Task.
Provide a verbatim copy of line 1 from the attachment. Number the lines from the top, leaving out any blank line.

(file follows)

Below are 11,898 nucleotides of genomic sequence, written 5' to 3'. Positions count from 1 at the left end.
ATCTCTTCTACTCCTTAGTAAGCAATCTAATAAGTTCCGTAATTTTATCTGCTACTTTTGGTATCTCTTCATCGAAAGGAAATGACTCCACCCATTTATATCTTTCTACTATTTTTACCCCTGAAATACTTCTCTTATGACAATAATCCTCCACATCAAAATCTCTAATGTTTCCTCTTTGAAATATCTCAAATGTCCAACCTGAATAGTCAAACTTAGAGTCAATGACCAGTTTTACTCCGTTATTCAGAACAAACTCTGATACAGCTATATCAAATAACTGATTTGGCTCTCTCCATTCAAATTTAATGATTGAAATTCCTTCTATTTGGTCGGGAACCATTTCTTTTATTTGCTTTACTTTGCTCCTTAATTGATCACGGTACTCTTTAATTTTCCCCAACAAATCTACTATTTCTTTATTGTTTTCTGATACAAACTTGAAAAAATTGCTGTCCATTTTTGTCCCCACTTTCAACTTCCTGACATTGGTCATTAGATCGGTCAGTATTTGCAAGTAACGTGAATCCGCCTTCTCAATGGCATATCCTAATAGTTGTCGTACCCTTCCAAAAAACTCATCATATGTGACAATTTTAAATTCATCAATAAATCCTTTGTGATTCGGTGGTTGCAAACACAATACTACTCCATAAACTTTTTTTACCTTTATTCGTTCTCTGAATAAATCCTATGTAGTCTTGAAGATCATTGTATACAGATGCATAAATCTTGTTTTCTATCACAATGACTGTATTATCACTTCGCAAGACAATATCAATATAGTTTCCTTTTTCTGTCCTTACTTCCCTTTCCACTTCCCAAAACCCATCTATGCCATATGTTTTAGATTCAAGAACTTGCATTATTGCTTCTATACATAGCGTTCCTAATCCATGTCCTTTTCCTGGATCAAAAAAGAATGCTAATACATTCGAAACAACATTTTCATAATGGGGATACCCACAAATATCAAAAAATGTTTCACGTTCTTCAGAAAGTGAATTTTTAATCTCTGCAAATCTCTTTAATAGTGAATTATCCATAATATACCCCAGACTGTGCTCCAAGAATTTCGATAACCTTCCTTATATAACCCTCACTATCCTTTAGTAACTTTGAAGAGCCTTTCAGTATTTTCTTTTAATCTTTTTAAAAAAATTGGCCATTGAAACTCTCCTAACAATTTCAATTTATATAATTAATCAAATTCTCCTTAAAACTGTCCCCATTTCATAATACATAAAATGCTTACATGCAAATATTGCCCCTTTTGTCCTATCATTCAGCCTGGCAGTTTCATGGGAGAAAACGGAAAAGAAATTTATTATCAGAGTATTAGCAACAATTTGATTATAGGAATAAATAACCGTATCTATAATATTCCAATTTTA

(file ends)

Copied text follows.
Below are 11,898 nucleotides of genomic sequence, written 5' to 3'. Positions count from 1 at the left end.